Gene that spreads breast cancer discovered?
The University of Michigan researchers Scientists claim to have discovered the gene that encourages the spread of breast cancer, paving way for new treatments for the deadly disease.
Scientists have claimed that the discovery of the gene, RhoC, could lead to new ways to target the behaviour of these cancer cells and help treat them.
chemotherapy often stops working because it doesn’t kill cancer stem cells that fuel spread of tumours .
RhoC has previously been shown to promote metastasis, the spread of cancer cells to distant organs, including bone which is more likely to kill them than a primary breast tumour.
The gene levels increase as breast cancer progresses and higher levels are associated with least survival of the patient. Scientists believe traditional chemotherapy and radiation treatments often become ineffective because they do not kill cancer stem cells that fuel the tumours growth and spread.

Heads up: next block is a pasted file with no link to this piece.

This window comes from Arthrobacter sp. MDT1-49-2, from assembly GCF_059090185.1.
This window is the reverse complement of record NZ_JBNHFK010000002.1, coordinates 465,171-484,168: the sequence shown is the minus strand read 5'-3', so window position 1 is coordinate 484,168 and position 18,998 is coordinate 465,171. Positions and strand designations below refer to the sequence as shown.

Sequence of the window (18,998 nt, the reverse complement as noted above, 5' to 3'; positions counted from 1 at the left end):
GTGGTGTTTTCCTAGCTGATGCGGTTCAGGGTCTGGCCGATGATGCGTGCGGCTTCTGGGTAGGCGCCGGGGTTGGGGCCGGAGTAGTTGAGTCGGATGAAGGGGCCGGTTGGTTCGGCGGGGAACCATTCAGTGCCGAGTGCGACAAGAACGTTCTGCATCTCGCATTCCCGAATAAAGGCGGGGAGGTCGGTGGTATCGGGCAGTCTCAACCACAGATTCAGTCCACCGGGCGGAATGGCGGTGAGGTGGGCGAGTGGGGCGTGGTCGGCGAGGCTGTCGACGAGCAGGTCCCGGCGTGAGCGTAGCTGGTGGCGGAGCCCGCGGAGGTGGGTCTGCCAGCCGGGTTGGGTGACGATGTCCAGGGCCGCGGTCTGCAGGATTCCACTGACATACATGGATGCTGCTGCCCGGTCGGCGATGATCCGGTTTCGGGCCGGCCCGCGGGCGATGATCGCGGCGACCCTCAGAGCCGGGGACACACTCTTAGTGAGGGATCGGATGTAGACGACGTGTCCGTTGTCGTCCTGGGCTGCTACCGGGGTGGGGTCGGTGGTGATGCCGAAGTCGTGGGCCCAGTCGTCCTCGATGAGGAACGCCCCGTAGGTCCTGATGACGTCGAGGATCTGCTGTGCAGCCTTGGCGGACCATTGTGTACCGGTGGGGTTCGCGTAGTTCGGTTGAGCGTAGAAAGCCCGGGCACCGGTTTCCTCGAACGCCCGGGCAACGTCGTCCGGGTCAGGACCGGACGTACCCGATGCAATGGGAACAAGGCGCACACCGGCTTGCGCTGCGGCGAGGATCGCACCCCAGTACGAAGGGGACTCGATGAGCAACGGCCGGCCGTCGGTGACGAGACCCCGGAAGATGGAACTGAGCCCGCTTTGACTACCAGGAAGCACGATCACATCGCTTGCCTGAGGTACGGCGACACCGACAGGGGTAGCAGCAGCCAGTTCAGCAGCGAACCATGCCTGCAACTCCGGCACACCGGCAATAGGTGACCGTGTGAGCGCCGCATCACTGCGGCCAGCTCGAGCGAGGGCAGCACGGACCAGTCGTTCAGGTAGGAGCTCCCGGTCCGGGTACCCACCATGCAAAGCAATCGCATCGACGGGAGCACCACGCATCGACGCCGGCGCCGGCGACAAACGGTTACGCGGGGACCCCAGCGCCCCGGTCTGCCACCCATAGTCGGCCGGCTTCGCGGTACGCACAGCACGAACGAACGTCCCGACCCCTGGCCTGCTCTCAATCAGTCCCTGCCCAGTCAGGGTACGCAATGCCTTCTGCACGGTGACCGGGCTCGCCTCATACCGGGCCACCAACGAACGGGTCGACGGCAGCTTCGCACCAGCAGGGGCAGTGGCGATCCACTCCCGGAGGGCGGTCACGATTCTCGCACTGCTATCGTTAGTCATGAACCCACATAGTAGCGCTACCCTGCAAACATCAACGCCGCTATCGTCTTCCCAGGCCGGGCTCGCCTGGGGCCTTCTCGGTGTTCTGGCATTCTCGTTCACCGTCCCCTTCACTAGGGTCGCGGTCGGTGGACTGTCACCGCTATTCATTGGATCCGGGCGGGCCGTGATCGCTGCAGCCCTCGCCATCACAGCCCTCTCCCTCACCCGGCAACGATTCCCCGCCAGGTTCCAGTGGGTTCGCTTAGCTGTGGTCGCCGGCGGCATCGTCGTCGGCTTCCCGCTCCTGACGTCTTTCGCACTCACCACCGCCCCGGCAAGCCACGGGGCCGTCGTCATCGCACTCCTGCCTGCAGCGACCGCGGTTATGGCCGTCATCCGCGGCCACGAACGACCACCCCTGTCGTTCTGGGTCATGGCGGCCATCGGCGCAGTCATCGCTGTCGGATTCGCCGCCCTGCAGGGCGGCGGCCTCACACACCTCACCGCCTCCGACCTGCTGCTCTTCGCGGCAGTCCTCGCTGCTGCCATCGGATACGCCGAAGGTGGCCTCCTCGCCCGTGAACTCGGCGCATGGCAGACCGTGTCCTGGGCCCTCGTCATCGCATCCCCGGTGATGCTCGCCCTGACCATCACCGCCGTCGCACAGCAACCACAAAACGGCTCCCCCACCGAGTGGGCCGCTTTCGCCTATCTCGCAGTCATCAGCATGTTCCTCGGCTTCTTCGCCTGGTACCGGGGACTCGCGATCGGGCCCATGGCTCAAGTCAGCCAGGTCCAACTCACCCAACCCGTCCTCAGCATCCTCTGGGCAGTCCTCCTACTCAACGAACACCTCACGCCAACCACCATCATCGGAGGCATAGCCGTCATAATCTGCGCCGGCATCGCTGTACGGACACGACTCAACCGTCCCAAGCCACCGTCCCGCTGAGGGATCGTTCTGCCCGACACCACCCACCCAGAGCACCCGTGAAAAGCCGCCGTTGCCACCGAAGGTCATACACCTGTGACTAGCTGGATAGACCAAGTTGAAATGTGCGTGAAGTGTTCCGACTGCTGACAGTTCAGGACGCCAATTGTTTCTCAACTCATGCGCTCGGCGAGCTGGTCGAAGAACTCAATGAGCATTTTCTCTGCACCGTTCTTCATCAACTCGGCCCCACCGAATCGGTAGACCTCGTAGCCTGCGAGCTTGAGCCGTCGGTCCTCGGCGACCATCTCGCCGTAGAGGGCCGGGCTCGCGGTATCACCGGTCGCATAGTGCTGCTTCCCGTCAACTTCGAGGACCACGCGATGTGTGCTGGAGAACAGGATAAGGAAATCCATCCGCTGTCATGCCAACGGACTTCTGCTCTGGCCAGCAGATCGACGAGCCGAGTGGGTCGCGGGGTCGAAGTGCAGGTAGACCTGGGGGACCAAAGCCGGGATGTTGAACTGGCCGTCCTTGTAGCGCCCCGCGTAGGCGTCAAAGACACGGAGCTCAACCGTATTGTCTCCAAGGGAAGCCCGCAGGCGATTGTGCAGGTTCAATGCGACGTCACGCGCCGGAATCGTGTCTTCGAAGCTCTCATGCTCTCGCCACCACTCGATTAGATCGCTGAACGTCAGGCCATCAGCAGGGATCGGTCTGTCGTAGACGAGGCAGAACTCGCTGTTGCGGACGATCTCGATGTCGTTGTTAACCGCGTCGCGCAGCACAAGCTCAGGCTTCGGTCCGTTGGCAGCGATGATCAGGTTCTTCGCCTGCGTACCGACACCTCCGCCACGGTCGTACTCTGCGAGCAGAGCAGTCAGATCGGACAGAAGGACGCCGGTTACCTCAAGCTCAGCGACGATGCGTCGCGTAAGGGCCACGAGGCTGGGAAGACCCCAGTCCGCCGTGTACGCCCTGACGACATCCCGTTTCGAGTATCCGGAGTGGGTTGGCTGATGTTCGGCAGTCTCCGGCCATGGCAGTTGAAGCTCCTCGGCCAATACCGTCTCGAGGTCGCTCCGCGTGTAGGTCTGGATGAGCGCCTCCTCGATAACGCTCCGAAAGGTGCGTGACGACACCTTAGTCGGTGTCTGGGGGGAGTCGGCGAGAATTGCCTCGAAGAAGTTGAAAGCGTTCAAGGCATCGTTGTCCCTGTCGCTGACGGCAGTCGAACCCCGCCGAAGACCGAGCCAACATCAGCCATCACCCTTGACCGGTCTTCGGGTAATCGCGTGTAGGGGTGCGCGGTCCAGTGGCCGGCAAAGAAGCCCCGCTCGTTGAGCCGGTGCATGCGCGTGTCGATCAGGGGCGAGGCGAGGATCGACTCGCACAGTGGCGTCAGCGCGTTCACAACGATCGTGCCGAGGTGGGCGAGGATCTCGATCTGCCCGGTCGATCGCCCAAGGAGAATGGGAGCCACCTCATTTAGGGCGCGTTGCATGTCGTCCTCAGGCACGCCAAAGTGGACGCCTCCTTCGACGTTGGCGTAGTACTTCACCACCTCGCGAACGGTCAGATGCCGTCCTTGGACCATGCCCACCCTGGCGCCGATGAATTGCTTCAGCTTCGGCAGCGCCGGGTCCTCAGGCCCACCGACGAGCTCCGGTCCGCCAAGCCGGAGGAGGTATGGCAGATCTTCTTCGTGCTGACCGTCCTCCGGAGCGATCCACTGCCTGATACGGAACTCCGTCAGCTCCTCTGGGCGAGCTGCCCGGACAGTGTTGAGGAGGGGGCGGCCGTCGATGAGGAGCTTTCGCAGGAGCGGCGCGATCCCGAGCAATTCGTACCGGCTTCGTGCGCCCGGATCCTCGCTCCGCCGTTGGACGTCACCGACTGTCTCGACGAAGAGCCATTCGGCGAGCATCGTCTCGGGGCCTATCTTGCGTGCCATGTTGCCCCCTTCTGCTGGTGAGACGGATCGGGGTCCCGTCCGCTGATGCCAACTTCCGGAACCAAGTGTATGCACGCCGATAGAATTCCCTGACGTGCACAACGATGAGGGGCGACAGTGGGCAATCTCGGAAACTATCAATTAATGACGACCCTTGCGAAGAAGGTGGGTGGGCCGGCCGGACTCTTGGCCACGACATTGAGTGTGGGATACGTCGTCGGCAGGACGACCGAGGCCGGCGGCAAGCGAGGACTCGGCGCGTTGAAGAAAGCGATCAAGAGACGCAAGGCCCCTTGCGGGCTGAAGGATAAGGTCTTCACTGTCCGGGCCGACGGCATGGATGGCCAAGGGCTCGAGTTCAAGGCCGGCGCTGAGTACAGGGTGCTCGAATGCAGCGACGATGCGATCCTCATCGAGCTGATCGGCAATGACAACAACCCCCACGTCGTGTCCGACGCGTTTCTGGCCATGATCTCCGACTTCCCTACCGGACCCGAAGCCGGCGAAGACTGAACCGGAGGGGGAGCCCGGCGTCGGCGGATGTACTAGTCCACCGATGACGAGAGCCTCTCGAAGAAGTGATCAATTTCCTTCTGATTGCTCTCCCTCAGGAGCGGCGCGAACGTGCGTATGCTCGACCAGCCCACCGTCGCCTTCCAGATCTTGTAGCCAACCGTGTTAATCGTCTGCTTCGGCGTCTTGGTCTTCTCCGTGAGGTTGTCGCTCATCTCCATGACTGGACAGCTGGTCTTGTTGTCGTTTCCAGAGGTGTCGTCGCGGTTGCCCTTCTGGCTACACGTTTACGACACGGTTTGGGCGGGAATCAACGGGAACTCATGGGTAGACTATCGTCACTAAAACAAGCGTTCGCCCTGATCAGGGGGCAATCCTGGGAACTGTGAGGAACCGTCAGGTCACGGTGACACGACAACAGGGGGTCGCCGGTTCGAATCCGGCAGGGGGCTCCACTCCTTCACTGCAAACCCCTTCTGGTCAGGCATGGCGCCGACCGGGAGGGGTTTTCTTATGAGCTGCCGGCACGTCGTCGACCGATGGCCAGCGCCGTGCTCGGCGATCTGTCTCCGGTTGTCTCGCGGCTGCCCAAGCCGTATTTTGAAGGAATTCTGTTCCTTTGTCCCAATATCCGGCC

The researchers, however, say their discovery suggests a new way to target and kill the cancer stem cells.Researchers looked at breast cancer cell lines that were highly metastic comparing them with those from normal breast tissue.
They found that by inhibiting or over-expressing RhoC, the gene’s expression is necessary to cause metastasis in both cell lines. The researchers also found RhoC over-expression alone can cause cells to spread, with tests in mice displaying similar results.
They are now studying a small molecule drug to inhibit RhoC, which has shown promising initial results in the lab.
Dr Sofia Merajver wrote in PLoS ONE that targeting the specific molecular cogs driving the cancer stem cell machinery responsible for the cancer spreading has potential for future treatments.
The researchers said, eliminating cancer stem cells may ultimately be necessary to cure certain cancers, but in the meantime, they may be able to manage the cancer stem cell population and the invasive behaviours of these cells by disrupting the molecular machinery, using RhoC as a target.